Step into a world where a love for caffeine and appreciation for plants blend in perfect harmony. Opened during the pandemic, the family-owned Houseplant Nation in Huntington Beach is the first hybrid plant shop and coffee house in Orange County. Lined floor to ceiling with beautiful plants and unique decorations, the storefront features cozy nooks nestled in greenery that are perfect for comfortably sipping your drink. The plant selection is top tier, with a selection of rare and imported varieties hand-picked for health, uniqueness and an ability to thrive in different environments. But the experience doesn’t end there. Houseplant Nation is not just a shop — it’s a hub of activity and community excitement. Whether you’ve got a green thumb or want to catch a comedy show on the last Friday of every month, this is a must-visit hidden gem.


- Paige Wood


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Photo courtesy of Houseplant Nation

A universal favorite, pizza holds a special place in our hearts. It’s rarely a question of whether to get pizza, but rather where to get it from. Earlier this year, chef Sandro Nardone of Bello by Sandro opened a new spot that’s sure to satisfy your cravings. SUGO Costa Mesa offers “pizza a pezzi,” which translates to pizza by the slice — a style commonly served in chef Sandro’s native Italy. He honors techniques that have stood the test of time, meticulously preparing the perfect balance of crispiness and chewiness in SUGO’s crust. Top that off with the freshest of ingredients, from potato to Nutella, and you have a slice that embodies tradition and excellence in every savory (or sweet) bite.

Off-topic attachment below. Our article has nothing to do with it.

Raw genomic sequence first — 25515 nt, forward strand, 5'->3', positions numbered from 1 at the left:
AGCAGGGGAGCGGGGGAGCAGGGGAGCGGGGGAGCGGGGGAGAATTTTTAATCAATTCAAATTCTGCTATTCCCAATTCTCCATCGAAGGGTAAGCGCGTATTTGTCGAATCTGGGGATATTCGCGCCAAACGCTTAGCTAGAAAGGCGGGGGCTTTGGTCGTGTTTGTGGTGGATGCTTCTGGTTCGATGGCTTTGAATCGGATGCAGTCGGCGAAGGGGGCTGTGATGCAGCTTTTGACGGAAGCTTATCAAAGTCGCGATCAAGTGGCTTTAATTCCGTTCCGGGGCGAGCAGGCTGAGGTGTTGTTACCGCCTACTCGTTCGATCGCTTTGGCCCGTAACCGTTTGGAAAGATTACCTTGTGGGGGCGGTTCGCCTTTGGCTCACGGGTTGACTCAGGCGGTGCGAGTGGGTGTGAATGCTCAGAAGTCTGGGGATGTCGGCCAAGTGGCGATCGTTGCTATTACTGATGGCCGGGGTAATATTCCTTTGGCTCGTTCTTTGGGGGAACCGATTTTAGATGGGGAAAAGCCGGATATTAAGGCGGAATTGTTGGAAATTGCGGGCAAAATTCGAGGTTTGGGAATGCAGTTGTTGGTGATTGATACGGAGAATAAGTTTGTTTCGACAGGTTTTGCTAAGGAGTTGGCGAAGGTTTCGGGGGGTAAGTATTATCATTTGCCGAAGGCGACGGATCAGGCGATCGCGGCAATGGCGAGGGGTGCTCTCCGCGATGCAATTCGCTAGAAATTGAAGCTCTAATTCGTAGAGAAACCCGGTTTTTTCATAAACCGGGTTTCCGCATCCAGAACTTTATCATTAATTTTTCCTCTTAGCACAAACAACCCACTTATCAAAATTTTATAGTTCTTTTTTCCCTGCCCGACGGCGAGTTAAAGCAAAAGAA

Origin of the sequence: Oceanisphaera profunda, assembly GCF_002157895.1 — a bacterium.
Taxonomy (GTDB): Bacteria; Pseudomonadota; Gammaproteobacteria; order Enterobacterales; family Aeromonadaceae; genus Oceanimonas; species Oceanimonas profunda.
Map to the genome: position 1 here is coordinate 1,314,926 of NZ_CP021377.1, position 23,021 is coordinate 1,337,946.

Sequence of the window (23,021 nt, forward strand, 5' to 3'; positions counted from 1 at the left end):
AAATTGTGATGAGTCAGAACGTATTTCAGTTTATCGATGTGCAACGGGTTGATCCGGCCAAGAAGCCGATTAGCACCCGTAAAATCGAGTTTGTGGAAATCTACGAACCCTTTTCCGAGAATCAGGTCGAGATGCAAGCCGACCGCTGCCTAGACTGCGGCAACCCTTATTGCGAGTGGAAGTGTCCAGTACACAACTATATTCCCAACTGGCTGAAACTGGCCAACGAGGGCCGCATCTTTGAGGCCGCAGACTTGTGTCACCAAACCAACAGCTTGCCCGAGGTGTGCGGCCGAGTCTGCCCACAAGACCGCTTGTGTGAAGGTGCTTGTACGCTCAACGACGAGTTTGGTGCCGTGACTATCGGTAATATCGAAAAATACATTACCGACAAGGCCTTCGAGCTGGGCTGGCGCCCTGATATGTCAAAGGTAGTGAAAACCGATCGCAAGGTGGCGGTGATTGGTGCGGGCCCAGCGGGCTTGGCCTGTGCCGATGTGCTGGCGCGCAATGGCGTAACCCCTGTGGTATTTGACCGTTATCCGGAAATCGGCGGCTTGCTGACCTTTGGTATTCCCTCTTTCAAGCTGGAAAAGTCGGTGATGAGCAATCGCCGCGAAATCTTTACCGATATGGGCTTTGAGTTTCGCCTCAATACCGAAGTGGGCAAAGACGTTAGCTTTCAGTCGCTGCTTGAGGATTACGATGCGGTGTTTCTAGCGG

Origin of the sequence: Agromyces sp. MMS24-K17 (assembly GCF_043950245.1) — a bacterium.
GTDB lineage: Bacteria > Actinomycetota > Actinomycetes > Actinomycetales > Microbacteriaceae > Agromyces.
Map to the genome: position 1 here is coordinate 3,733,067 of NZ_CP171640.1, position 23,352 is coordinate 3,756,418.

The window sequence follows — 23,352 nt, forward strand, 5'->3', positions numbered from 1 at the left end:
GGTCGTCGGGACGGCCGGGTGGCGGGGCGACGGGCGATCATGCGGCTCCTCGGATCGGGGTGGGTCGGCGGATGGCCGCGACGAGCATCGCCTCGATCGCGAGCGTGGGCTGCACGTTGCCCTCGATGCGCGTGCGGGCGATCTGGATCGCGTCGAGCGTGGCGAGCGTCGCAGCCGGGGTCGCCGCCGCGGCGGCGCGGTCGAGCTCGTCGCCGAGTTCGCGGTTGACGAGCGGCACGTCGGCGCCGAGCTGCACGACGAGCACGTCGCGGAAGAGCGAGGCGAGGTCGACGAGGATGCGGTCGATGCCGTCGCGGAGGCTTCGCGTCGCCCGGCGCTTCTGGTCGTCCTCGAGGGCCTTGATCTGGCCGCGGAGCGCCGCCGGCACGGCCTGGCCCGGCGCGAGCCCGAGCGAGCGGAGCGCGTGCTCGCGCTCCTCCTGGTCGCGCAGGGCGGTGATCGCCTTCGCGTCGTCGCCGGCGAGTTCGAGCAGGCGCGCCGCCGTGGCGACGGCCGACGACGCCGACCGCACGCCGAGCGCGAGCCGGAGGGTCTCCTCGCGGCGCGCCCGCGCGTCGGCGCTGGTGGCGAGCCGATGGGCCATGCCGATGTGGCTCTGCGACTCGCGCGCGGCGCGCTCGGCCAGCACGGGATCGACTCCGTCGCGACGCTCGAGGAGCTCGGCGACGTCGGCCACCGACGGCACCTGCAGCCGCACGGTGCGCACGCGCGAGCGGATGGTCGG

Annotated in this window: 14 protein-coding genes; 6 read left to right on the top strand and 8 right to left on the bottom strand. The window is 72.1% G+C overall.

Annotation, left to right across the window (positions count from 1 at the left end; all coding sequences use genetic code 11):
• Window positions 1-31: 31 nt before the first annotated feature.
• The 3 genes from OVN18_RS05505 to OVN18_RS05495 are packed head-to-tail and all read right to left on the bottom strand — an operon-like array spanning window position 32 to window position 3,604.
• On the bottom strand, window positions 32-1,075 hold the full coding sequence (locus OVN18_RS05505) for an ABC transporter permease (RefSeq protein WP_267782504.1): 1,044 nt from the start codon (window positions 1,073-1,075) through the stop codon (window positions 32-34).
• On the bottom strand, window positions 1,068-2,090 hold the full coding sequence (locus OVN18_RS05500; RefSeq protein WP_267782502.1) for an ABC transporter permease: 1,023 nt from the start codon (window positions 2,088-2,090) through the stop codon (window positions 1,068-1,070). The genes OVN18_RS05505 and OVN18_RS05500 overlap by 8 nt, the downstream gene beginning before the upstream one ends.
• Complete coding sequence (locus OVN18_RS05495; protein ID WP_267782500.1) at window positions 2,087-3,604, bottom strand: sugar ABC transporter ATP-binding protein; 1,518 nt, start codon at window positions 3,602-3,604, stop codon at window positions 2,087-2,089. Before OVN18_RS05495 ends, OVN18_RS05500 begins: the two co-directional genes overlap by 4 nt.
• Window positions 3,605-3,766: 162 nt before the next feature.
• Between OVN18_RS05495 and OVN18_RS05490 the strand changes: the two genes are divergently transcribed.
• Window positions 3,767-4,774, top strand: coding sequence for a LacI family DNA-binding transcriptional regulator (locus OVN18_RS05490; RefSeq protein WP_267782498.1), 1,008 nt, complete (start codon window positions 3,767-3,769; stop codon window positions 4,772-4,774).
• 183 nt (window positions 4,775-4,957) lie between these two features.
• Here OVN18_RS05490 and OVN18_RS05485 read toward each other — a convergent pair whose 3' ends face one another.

- Paige Wood


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Photo courtesy of Eller Bakery

Discover a place where classic meets modern: Eller Bakery has officially opened its doors in Costa Mesa. You’ll find everything from hearty breakfast options to fresh salads and sandwiches, along with handcrafted sourdough breads and pastries inspired by Western Europe. The bakery prides itself on passionately upholding Europe’s rich culinary traditions and sourcing rare ingredients from skilled artisans. There’s a focus on delivery high-quality, fresh flavors, so menu items are sugar-free, freshly milled and use the finest heritage grains grown before the introduction of scientific plant breeding. To complement your treats or breakfast, Eller Bakery also offers a wide range of espresso drinks made from artisanal roasts crafted in-house. Grab a seat in the chic, cozy space and relax with a flaky, crisp croissant that’s worth waiting in a line that often wraps out the door.



- Paige Wood


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Photo courtesy of Sherman Library & Gardens